There is no proof that either of these reasons are valid but no one has been able or seems interested in explaining why tickets I was told were unavailable were made available to another parent.
So Friday night we resolved that we weren’t attending the concert and tried to move on, putting my displeasure aside.
As we prepared to head out the door to school I reminded the kids to let their teacher’s know they wouldn’t be attending the evening show. I think it’s unfair to mislead anyone and didn’t want the individual teachers waiting for us to show up prior to each class’ performance. I felt much better, not angry anymore. It was just a matter of not going. I’m sure we weren’t the only families not attending. I’m sure the school was grateful to not have to deal with me on the ticket issue.
Then my daughter called me from school at lunchtime, just as I was about to take another call.
It seems she was being told she had to go since she was playing a pivotal role in the show’s production (as a runner and MC). I could feel it, my anger welling up again. I called my daughter’s teacher to fill her in because obviously she was never told the backstory from Friday.
My gut was fighting itself.
GUILT: But your daughter loves to be behind the microphone, why are you talking this away from her.
ANGER: If her role is so key why wasn’t I told about it before hand? Why didn’t the school hold at least one ticket to the side for me or stress how important it was to confirm my attendance right away?
GUILT: But it’s not the teacher’s fault or that of the kids your daughter is suppose to help organize.
ANGER: No one has even bothered to look into the ticket mix-up. They think that they can pressure me by simply stating how important she is and how it’s too late to replace her.
GUILT: But what if the school holds a grudge and makes things difficult for your daughter? She will be applying to high school soon and recommendations from a school principal can add weight? You could be jeopardizing her school choices.
ANGER: The principal’s response to the scenario is that she can’t make exceptions. If she makes an exception for one parent she’ll have to do it for another.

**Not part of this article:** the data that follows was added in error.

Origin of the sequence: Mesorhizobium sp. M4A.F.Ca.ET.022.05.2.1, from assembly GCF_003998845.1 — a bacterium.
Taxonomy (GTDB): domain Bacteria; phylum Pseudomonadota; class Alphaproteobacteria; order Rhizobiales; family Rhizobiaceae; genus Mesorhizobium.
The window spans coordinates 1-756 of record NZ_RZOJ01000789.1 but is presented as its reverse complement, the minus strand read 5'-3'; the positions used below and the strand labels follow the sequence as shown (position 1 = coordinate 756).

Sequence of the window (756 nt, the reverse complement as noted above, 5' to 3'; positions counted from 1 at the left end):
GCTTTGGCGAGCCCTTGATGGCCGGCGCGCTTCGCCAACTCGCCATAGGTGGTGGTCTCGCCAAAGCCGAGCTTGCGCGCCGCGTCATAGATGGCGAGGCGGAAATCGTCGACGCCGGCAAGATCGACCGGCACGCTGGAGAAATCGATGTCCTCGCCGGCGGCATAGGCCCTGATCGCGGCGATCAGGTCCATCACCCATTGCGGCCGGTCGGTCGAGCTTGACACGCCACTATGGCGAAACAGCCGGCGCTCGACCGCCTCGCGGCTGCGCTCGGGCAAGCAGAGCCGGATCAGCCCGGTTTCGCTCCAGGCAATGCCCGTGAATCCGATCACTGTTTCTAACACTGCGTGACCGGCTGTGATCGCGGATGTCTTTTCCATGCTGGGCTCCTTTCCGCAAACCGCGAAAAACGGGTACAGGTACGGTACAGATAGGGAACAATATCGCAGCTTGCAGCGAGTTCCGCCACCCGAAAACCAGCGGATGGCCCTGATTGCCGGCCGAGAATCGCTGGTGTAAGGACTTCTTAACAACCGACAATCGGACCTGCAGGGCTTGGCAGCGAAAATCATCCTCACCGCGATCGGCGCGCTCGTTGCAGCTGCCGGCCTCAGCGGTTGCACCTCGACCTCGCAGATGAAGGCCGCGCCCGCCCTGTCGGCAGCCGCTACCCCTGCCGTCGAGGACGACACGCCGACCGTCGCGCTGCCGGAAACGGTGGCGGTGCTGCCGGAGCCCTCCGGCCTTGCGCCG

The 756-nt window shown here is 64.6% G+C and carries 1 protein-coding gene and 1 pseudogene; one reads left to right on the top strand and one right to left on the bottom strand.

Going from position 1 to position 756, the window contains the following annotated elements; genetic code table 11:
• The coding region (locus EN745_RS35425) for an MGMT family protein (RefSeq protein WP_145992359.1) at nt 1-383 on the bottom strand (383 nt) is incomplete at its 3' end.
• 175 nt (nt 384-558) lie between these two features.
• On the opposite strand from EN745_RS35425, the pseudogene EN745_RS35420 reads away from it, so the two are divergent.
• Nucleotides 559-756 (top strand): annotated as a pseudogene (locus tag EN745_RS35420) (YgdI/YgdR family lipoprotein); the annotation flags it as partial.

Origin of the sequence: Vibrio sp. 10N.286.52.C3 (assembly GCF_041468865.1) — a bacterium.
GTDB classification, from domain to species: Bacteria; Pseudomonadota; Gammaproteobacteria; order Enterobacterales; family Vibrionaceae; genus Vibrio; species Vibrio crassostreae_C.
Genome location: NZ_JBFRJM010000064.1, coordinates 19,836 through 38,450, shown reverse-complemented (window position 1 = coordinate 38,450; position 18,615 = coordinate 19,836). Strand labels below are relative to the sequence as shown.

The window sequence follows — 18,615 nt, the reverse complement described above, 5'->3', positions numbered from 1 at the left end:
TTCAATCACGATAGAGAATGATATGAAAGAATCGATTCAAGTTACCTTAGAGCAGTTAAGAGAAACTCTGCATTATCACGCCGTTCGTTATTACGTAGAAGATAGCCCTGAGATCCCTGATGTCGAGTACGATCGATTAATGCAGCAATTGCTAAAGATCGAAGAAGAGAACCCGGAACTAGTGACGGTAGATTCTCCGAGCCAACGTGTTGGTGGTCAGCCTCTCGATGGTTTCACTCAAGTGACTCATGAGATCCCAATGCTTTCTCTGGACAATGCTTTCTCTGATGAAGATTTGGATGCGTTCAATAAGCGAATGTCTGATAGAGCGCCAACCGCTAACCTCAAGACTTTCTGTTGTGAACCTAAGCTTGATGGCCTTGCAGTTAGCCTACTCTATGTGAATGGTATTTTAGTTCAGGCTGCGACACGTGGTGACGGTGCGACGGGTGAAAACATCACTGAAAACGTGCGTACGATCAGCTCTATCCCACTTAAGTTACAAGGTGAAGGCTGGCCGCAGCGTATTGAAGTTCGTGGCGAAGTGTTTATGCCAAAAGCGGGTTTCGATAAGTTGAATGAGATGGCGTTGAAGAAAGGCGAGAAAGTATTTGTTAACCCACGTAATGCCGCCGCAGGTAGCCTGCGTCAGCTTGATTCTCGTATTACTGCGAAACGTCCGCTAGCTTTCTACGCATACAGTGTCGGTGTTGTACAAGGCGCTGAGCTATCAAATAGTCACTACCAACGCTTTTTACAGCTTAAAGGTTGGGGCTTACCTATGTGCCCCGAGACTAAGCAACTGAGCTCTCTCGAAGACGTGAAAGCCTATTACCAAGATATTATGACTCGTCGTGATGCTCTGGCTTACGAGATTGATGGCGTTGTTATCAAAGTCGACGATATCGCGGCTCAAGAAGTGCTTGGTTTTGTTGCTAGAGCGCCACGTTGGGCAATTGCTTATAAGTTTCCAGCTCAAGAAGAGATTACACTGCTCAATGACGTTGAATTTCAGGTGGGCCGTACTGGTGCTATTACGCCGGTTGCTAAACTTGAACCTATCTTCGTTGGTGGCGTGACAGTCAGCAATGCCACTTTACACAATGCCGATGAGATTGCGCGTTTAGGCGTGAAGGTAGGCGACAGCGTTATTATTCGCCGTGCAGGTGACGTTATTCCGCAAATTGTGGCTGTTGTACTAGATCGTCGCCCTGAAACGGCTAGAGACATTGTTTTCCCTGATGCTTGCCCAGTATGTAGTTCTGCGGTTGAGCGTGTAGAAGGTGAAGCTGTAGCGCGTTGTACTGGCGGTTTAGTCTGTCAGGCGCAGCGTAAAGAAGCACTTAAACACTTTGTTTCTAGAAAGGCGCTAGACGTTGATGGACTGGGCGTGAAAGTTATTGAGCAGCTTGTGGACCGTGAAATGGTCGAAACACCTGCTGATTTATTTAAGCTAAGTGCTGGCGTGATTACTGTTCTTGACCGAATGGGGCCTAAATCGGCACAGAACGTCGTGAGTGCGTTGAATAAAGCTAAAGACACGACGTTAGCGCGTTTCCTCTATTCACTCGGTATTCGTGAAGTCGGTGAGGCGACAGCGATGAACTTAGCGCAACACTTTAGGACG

And with that last point anger won the argument. The school wants me to help them out by bringing my daughter to the show to participate but they don’t want to help me. How can I not feel used or disrespected by that?
I’m sure many people think I’m being petty about the whole ordeal, I mean we are talking about a school Christmas Concert. You have to learn to pick your battles right? But at the same time I’m tired of school authorities thinking parents are stupid or expecting them to jump. We teach our kids to question authority and stick-up for what they believe in but how can we preach that when we don’t do it ourselves?
So yes perhaps my anger took over. Perhaps this whole scenario could have turned out differently. Will the school understand my point when my kids don’t attend the Christmas Concert? I don’t know but I do know they won’t acknowledge any responsibility if I do give in and let my kids attend.
I’m not a fan of negative content but some parts of parenting aren’t all smiles and happy moments. There’s anger, frustration, and guilt. Writing this is partly cathartic but it’s also as a reminder to other parents that sometimes we have to stand up against the school and make our displeasure known.
You may disagree and that’s completely your prerogative. That’s what makes parenting interesting. We all have to make choices and decisions that work best for our circumstances and family. What I deem as the right decision for me may not even enter consideration for you but I respect that.
For now I’m thankful that this school term is coming to an end and hopefully things will start again fresh in January.